Dr. Maskin: I probe all orifices. This is important as I have seen glands with minimal associated acini restored to functionality after probing and start expressing meibum. Furthermore, now that we know there can be post-probing growth of meibomian gland tissue from previously atrophic glands, it is important to stimulate growth associated with all orifices and/or glands.5

EyeWorld: What techniques do you use to identify the gland orifice and insert the probe?
Dr. Maskin: It is usually not difficult to identify orifices. Some physicians use red-free light to assist. Transillumination or meibography can reveal location of glands as well.
Rest the tip of the 1-mm probe on the orifice. Using a dart-throwing motion, try to insert the probe into and through the orifice. This is done by holding the probe handle as you would hold a dart and using a short jab motion of 1–2 mm to penetrate through the orifice into the duct. The probe will enter the duct naturally and the duct itself will guide the probe, similar to your arm entering the sleeve of a shirt.
If you meet resistance, try a different entry angle for the dart-throw motion. The orifices and distal ducts may be dragged posteriorly or fibrosed in a way that requires an altered entry angle.

EyeWorld: Could the probe create a false passage?
Dr. Maskin: Probing does not create a false passage. When you penetrate the orifice and enter the gland, the effect is tantamount to passing your arm into your shirtsleeve. The probe simply follows the duct in the same fashion.

EyeWorld: What is the importance of probes being “non-sharp”?
Dr. Maskin: Probing is both a first-line treatment as well as a diagnostic test looking at the frequency and type of gland resistance, which may correlate with severity of symptoms. It is important when probing to do so effectively with minimal unnecessary disturbance of gland tissue. It should be noted that a post-probing confocal microscopy study has shown no degenerative changes in morphology of meibomian gland acinar units or meibomian gland scars.3

EyeWorld: What are the procedural findings of probing?
Dr. Maskin: When the probe is inserted through the orifice and into the central duct, you quickly encounter orifice and/or ductal resistance. This resistance may be relieved by advancing with the probe, generating an audible and tactile sensation of a “pop” or multiple pops causing an audible and tactile “gritty” sensation. The also patient hears and feels the pops and gritty sensation and can appreciate the instant relief of elevated intraductal pressure as the obstruction is relieved, intraductal pressures equilibrate, and meibum flow is restored with relief of tenderness.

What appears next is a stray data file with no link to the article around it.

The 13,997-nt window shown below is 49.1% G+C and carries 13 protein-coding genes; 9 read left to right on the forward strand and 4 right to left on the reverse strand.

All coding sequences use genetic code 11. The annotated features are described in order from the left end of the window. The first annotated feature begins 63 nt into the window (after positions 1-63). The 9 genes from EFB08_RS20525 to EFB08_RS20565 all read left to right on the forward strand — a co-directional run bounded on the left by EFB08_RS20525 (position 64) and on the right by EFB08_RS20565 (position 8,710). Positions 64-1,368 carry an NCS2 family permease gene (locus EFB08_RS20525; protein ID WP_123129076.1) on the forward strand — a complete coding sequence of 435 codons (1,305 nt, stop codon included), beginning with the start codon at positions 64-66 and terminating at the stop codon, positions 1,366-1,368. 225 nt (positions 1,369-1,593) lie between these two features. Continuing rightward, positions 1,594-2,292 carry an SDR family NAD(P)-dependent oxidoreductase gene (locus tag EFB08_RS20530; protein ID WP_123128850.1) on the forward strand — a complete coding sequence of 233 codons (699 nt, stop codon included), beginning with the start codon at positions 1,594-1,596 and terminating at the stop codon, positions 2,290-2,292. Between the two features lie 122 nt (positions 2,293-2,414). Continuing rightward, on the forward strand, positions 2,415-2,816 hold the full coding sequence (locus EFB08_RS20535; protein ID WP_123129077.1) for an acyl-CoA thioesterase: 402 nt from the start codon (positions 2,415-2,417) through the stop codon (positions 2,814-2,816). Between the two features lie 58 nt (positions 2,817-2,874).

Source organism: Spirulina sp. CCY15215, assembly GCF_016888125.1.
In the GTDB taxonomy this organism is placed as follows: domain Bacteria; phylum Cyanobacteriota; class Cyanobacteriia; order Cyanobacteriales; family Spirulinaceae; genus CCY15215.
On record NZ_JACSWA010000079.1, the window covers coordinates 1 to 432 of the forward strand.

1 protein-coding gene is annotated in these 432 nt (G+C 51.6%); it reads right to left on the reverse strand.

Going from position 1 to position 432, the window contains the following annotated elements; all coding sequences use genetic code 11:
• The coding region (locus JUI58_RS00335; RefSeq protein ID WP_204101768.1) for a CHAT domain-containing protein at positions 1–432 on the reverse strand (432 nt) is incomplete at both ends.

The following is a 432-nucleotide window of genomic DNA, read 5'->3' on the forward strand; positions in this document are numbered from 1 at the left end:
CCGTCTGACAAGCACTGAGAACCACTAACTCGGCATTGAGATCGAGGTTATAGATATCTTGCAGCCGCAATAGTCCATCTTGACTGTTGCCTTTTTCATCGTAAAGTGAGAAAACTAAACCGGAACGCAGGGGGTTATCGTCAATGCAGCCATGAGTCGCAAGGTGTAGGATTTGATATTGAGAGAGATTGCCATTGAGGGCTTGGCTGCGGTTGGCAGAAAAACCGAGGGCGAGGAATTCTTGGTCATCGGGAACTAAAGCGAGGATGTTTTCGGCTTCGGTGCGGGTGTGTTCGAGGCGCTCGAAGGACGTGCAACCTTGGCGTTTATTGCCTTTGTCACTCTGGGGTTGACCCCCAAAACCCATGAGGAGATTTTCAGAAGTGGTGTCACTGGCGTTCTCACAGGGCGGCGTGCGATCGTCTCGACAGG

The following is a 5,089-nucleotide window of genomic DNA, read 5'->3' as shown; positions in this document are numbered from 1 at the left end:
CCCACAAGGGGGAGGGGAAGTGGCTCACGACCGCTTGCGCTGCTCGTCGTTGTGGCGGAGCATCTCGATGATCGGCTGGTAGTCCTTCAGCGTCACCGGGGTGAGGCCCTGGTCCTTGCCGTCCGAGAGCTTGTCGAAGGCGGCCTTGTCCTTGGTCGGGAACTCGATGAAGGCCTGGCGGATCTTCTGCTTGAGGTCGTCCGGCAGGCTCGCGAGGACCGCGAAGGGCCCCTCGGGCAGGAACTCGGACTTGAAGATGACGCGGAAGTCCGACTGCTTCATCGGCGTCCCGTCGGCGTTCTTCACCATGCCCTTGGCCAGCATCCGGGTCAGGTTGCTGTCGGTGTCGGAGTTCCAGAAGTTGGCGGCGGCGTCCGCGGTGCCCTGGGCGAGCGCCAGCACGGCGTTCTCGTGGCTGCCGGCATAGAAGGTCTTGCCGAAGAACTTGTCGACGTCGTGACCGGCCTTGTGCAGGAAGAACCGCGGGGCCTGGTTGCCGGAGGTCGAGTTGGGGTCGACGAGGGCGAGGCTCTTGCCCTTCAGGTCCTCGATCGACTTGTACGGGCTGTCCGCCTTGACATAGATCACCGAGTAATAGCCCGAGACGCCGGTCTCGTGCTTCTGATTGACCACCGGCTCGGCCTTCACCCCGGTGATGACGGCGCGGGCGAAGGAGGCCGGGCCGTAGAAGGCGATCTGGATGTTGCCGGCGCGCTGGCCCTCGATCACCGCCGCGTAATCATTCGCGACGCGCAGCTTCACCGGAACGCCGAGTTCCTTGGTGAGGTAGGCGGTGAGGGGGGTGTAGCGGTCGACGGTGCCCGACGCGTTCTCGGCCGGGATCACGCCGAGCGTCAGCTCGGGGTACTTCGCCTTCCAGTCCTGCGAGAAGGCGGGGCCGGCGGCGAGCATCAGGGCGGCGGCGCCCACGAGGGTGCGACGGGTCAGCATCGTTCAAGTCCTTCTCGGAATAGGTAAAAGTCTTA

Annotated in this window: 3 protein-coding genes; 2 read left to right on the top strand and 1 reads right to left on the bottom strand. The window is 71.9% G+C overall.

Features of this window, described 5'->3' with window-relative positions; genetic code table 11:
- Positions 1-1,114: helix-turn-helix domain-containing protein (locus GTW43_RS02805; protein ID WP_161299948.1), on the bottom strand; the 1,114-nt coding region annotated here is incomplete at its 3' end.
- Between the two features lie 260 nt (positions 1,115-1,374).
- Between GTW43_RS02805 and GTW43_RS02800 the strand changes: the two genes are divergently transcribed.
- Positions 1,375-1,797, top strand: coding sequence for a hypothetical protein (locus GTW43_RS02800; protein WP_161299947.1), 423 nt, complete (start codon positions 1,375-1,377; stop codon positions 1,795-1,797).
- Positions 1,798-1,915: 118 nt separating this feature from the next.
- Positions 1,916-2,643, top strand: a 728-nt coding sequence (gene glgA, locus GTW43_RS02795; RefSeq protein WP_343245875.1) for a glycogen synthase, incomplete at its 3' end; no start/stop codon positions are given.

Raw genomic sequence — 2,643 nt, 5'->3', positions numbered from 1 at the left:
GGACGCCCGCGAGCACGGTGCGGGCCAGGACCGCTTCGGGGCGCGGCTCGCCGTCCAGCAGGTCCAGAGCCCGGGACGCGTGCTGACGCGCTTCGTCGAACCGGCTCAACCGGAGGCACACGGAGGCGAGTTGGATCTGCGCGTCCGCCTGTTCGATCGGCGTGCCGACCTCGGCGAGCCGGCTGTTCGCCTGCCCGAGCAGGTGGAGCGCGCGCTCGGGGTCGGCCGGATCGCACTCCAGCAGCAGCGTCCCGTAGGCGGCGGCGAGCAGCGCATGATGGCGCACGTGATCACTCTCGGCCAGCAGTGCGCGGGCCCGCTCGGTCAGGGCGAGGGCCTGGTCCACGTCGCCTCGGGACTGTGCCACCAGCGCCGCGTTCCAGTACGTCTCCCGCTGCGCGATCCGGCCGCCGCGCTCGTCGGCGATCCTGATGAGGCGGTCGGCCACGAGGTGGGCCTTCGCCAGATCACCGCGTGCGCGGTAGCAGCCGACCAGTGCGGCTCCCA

Lid tenderness is dramatically and immediately relieved. Persistent lid tenderness suggests deeper obstruction requiring probing with a 2-mm or 4-mm probe.

EyeWorld: Is trapped meibum released?
Dr. Maskin: As the intraductal obstruction is relieved, you frequently see sequestered meibum release along the wire probe to exit through the now patent outflow channel and through the orifice.

EyeWorld: What about hemorrhages?
Dr. Maskin: Dot hemorrhages frequently appear at the orifice. These hemorrhages are self-limited and do not need pressure or any treatment.

EyeWorld: Is MGD something a tech could do?
Dr. Maskin: I can see the day when a trained physician assistant could do it.

EyeWorld: Is there any way to inject medication into glands after probing?
Dr. Maskin: Yes. With 110 and 152 µm tubes, we can deliver medication directly inside the gland, such as dexamethasone or small particle suspensions. Injections directly into the gland enable targeted treatment of gland dysfunction as well as removal of stagnant secretions with an irrigation or lavage approach. Early studies suggest we have found an adjunct microtube injection treatment to prolong onset of recurrent intraductal obstruction and reduce orifice hemorrhage upon retreatment probing. This would be meibomian gland orifice and duct reconstruction. We are also exploring the use of probing with adjunctive injection therapies to further stimulate gland growth and restore a full, functional, healthy, and resilient meibomian gland lid population.

EyeWorld: What should you be looking for on follow-up visits?
Dr. Maskin: It is important to remember that MGD with progressive gland atrophy can and will occur at a subclinical level without symptoms. Patients with symptoms relieved after probing who have become asymptomatic need to be monitored on every visit to detect early reobstruction with progression of disease even if the patient is symptom-free. This can include checking for lid tenderness and expressible glands on every exam plus meibography every few months. Symptom relief from MGP should last about 1 year. If symptoms reappear earlier or if there is a decrease in the number of expressible glands or increase in lid tenderness, there is an unrecognized or inadequately treated local, regional, or systemic comorbid disease. Probing provides positive physical proof of patency, but once achieved the patent outflow channel must be defended against all comorbid sources of inflammation that would reobstruct the outflow tract.

References

1. Maskin SL. Intraductal meibomian gland probing relieves symptoms of obstructive meibomian gland dysfunction. Cornea. 2010;29:1145–52.
2. Maskin SL. Intraductal meibomian gland probing: A paradigm shift for the successful treatment of obstructive meibomian gland dysfunction. In: Kazuo Tsubota, ed. Diagnosis and Treatment of Meibomian Gland Dysfunction. Tokyo, Japan: Kanehara;2016:149–167.
3. Dongju Q, et al. Clinical research on intraductal meibomian gland probing in the treatment of patients with meibomian gland dysfunction. Chin J Optom Ophthalmol. 2014;16:615–21.
4. Syed ZA, et al. Dynamic intraductal meibomian probing: A modified approach to the treatment of obstructive meibomian gland dysfunction. Ophthal Plast Reconstr Surg. 2017;33:307–309.
5. Maskin SL, et al. Growth of meibomian gland tissue after intraductal meibomian gland probing in patients with obstructive meibomian gland dysfunction. British J Ophthalmol. 2017 June 7. Epub ahead of print.

Editors’ note: Dr. Maskin owns patents on devices and methods of intraductal meibomian gland diagnosis, treatments, and topical therapies. He has financial interests with Rhein Medical (St. Petersburg, Florida).

Contact information

Maskin: drmaskin@tampabay.rr.com

Meibomian gland probing: The who, what, where, when, and why Meibomian gland probing: The who, what, where, when, and why